The CSS Albemarle had proven to be a menace to federal interests
along the Roanoke River since its arrival in April 1864.
Floating down the river from the Halifax Navy Yard, the
Albemarle had assisted General Robert F. Hoke’s Confederate
forces in recapturing the town of Plymouth on April 19, 1864.
She rammed two ships, the USS Southfield and the USS Miami,
sending the remaining vessels steaming downriver in retreat. Two
weeks later, the Albemarle fought seven Federal vessels to a
draw at the mouth of the Roanoke River during the Battle of
Cushing, with a group of volunteers, began steaming up the river
on the night of October 26, 1864 in a thirty-foot steam launch.
His primary goal was to capture the ram and avenge the death of
his friend and former commander, Charles Flusser, a victim of
the Albemarle’s engagement with the USS Miami. Unfortunately, as
Cushing and his men approached Plymouth, a barking dog alerted
Confederate forces to the arrival of the launch. Cushing was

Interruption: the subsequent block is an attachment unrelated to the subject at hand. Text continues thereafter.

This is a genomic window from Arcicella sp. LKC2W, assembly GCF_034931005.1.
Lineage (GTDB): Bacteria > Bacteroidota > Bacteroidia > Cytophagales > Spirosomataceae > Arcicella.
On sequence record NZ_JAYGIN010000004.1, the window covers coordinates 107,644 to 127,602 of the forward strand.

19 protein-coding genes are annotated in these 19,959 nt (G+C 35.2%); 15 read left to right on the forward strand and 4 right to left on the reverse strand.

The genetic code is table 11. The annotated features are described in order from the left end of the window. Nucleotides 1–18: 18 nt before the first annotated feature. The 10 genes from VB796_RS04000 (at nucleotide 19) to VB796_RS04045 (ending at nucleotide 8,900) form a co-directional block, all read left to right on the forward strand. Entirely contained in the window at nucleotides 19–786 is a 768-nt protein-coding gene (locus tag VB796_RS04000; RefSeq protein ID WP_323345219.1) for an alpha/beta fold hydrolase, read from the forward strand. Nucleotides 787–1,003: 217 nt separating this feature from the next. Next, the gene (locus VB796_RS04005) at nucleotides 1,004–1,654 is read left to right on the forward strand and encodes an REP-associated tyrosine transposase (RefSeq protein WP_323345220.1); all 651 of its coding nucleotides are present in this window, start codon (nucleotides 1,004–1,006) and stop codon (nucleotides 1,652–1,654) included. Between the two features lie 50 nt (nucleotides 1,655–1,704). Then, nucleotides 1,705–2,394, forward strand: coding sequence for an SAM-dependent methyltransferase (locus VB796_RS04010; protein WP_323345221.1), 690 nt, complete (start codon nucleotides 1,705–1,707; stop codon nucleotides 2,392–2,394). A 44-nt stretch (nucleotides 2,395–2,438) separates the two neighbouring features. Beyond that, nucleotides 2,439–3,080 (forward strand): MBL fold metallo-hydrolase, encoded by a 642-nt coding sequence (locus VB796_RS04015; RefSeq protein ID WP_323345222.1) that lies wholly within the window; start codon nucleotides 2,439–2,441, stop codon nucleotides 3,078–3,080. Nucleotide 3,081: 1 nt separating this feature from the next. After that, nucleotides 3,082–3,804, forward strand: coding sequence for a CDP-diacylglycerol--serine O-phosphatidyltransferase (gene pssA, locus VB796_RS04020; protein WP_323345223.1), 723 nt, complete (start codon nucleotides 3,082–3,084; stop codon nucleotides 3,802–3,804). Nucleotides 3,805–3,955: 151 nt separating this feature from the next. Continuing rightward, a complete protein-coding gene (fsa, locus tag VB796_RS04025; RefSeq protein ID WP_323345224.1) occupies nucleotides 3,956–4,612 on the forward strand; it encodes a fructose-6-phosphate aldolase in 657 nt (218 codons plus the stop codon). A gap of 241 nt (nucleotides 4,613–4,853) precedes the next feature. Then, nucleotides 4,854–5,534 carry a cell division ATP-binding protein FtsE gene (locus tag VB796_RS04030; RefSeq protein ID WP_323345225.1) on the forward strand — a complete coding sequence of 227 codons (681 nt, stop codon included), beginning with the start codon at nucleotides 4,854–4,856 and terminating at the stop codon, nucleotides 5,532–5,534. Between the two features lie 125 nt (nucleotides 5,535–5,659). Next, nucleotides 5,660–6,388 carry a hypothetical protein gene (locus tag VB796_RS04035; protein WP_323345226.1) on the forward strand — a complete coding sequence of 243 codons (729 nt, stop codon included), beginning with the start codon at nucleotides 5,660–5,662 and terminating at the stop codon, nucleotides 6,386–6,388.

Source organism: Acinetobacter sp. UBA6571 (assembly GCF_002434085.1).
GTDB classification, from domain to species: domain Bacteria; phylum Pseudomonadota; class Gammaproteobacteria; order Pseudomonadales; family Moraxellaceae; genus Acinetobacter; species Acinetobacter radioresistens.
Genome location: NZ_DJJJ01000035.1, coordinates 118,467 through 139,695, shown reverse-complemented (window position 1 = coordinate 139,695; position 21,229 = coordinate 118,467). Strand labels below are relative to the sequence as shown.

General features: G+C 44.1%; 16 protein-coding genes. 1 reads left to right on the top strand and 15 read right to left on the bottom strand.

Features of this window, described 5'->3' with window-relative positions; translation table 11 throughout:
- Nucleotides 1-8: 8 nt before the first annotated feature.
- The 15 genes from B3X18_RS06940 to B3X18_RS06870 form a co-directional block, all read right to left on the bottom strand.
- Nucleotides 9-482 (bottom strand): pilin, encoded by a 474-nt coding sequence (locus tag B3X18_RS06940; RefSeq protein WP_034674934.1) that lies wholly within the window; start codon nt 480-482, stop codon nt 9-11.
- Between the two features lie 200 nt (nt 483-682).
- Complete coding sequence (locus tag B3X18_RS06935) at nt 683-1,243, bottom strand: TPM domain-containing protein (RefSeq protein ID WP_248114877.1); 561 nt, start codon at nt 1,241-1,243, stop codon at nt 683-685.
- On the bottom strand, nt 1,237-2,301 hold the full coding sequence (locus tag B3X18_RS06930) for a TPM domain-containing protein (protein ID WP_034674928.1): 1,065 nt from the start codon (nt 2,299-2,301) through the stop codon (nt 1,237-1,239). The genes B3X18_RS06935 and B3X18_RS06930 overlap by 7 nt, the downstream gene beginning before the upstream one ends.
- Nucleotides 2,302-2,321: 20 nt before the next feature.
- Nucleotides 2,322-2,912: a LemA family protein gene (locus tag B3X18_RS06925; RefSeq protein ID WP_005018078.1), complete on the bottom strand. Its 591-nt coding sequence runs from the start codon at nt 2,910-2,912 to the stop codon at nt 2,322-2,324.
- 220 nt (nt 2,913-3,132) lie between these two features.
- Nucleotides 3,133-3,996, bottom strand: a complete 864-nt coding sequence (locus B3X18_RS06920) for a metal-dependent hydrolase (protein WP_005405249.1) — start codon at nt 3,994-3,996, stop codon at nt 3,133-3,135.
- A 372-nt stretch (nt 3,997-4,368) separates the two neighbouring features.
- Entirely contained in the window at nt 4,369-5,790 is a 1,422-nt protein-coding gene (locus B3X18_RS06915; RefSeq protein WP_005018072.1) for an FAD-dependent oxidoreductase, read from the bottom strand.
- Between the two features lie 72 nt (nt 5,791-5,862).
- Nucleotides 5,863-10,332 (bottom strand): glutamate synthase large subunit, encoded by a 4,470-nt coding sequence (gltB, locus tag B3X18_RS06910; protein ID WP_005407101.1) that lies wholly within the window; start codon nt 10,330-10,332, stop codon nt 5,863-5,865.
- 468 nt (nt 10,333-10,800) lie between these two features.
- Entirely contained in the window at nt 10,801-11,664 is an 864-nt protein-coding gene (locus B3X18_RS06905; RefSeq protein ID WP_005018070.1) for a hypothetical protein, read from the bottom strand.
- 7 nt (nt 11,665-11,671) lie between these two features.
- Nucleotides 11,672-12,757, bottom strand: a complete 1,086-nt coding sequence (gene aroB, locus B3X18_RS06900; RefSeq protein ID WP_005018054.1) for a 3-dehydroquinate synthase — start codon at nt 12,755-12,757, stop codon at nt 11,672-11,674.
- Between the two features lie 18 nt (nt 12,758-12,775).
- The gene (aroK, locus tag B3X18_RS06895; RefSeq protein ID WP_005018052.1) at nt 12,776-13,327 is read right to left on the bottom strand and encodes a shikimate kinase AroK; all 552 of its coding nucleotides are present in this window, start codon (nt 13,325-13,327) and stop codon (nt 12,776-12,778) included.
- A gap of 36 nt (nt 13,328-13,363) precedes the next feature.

then forced to rely on his backup plan – to ram the Albemarle,
using a spar-mounted torpedo. Cushing forced his launch to the
north side of the river in order to turn around and gain enough
steam to pass over the log boom encircling the Albemarle.
Despite opposing gunfire taking out the back of his jacket and
another the sole of his shoe, Cushing was able to fire a
bow-mounted howitzer just before hitting the log boom; however,
the launch became stranded on the boom. Fortunately, it was
close enough to lower the torpedo spar under the hull of the
Albemarle. Just as the Albemarle fired its 6.4 inch Brooke
rifled cannon at the launch, Cushing pulled the last line
removing the pin and detonating the torpedo.
Immediately, the Confederate ram began to sink with a “hole in
her bottom big enough to drive a wagon.” The blast threw up so
much water upon the launch that it appeared to “flatten out like
a pasteboard box on the logs.” With his mission complete and his
own vessel destroyed, Cushing and his men dived into the river.
Two of his men drowned, but Cushing was able to swim downstream
a long distance. He was eventually able to steal a Confederate
skiff that he rowed toward the mouth of the river, eventually
making his way to the Federal picket vessel, Valley City.
With the Albemarle destroyed, Federal forces were able to
recapture Plymouth on October 31, once again claiming naval
superiority in the region. Six months later, the war would come
to an end.
To learn more about this daring raid, check out the documentary
on the History Channel, tentatively scheduled to air in April
2005. The story of the Albemarle will also play a prominent role
in the new